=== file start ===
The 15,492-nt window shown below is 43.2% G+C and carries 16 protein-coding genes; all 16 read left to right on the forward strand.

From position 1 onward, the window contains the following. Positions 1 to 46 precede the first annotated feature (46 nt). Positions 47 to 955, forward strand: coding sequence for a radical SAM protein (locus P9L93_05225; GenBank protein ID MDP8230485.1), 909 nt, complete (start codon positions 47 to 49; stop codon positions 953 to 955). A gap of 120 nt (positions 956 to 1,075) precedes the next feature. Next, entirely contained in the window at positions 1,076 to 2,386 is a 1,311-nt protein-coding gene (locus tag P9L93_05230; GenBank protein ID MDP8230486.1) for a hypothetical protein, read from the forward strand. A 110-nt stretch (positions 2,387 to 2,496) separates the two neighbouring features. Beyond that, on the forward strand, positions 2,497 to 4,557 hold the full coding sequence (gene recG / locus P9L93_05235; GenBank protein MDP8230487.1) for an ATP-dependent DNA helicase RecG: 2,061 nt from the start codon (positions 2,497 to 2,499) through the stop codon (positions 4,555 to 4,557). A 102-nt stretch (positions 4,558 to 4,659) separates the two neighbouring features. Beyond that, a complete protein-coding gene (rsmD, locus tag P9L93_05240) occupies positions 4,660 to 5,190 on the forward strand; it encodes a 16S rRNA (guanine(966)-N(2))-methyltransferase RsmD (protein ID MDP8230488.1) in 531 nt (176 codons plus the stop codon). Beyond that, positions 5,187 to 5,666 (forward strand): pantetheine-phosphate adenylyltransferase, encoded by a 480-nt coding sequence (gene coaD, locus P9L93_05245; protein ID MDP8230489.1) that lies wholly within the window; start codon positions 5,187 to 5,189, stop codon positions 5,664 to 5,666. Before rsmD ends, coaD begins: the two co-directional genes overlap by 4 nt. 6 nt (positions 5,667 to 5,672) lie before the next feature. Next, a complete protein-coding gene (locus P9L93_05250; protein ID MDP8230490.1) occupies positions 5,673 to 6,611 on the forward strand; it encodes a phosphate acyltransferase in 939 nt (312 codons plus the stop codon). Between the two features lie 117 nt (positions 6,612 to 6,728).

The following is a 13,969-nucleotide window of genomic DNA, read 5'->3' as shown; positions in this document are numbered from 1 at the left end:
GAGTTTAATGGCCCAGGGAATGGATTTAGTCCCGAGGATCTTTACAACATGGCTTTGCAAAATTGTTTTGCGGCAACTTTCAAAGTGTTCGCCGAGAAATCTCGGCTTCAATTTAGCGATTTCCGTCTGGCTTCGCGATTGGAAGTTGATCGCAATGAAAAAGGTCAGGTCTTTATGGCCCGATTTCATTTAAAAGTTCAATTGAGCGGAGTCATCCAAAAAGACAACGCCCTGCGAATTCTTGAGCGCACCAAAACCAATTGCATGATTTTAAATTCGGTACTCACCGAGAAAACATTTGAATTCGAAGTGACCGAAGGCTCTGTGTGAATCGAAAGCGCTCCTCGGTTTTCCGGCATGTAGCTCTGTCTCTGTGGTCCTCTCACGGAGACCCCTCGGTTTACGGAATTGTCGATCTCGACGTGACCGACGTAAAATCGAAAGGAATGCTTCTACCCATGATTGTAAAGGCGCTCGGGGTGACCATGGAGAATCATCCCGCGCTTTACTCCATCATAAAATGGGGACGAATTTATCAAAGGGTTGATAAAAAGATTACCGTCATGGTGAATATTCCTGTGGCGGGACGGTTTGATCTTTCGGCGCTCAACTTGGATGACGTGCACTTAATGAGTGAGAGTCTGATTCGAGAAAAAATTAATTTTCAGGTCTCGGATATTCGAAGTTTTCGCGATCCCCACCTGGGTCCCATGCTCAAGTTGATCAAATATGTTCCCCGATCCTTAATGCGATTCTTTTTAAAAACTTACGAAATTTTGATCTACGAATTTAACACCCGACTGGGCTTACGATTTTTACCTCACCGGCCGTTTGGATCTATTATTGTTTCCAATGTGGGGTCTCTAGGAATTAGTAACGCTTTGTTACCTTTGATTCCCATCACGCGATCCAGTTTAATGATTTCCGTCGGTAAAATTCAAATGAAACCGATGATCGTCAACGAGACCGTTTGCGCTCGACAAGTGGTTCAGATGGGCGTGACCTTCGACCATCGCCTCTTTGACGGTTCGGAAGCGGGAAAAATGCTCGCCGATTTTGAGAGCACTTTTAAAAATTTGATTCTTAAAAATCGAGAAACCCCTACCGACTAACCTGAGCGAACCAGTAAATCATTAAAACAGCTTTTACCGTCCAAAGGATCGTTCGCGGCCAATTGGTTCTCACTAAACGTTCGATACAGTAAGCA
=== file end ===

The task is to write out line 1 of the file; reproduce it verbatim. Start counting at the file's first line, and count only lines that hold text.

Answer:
The 15,492-nt window shown below is 43.2% G+C and carries 16 protein-coding genes; all 16 read left to right on the forward strand.